The concept of "intellectual property" is flawed
Abstract things are fundamentally different from material things, and as such they require different treatment. For example, it is not possible to "steal" an abstract thing, as it is impossible to deprive a person of it.
Free content as marketing
Creators who provide their content for free can use it as marketing for profitable ventures, such as live performance, merchandise, limited edition physical media, technical support etc. By definition of economic demand, if there is no price then the audience creators can reach is maximised, and as such creators could receive more revenue. Sharing, therefore, does not create victims of talented creators but instead supports them. The current state of the distribution industry is caused by self-defeating business practices.
Would cause loss of revenue for creators
Creators would lose and important source of income, resulting in a disincentive to produce works.
Those in favour of legalisation argue that the freedom to share files at no cost has only lowered the price of content, and is still profitable; payment would be to ensure the simplicity, ease and speed of obtaining the content, as with iTunes, Spotify, etc. There are also studies that show that file-sharers tend to buy more content than those who don't (study looked at music file-sharers buying music). Legalisation of non-commercial sharing may ultimately mean that artists earn more because of this and as the existing 'middleman' distribution model becomes largely redundant.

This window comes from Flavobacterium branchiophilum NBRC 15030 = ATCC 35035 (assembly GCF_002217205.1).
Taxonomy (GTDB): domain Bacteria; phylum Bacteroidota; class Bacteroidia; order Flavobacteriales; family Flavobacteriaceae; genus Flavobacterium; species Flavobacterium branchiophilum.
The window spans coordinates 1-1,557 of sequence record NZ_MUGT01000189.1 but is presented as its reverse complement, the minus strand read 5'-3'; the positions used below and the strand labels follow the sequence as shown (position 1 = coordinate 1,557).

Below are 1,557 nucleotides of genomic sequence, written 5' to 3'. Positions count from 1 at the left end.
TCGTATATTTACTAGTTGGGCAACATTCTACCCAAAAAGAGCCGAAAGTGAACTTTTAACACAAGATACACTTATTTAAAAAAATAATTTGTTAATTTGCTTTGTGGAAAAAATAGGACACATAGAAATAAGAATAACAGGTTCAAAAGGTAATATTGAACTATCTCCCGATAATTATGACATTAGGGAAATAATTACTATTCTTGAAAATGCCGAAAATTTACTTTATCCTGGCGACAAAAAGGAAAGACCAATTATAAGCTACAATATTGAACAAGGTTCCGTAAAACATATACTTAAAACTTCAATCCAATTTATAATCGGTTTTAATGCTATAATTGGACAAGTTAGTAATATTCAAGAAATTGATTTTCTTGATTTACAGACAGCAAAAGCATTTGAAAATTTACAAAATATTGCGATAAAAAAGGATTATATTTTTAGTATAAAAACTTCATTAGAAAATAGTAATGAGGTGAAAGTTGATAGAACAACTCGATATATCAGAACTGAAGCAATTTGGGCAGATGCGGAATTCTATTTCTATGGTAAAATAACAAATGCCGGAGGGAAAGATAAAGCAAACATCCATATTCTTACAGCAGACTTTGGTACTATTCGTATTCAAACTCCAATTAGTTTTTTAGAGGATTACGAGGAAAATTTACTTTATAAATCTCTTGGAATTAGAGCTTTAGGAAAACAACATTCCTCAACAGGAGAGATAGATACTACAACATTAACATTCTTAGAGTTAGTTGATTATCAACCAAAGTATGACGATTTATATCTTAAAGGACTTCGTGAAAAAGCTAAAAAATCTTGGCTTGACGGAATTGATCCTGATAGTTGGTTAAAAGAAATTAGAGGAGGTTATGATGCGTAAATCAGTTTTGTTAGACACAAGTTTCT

Many creators are in fact dead and so require no income, yet their copyright is still enforced; although rights holders would argue that they need to recoup their investment, copyright exists to reward creators not financial backers.
EULAs of proprietary software
While a change in copyright law may allow the non-commercial sharing of software, an End User License Agreement (EULA) may forbid it.
- See also: How the Swedish Pirate Party Platform Backfires on Free Software, Richard Stallman and Free Software (Policy Discussion Workspace)
- "Filesharing is stealing" (last post on December 21st, 2009)
- Why should copyrighted file-sharing be legal? (last post on November 15th, 2009)
- sharing a book? (last post on August 14th, 2009)
Manifesto Ratification 2010
The manifesto ratification vote ran from March 6th to March 16th, in which 160 of approximately 650 members participated. The question asked regarding non-commercial sharing was:
- Copyright to apply to commercial exploitation only
- Copyright will not apply to private individuals who copy or share, without receiving any payment. This means that:
- Format-shifting and time-shifting for personal use will be legal
- Non-profit copying for friends and family, and on reciprocal P2P networks will be legal
- Explicitly selling copyrighted material, or counterfeiting, where money is directly paid to the supplier of the media, will remain illegal. Note that simply indexing and linking otherwise legal actions under the above exemption will also be legal (no "secondary infringement" or "contributory infringement").
The options and results were:
|Option||Votes||Percent of vote|
The winner was the option with the largest proportion of votes.
|Policy Discussion Workspace|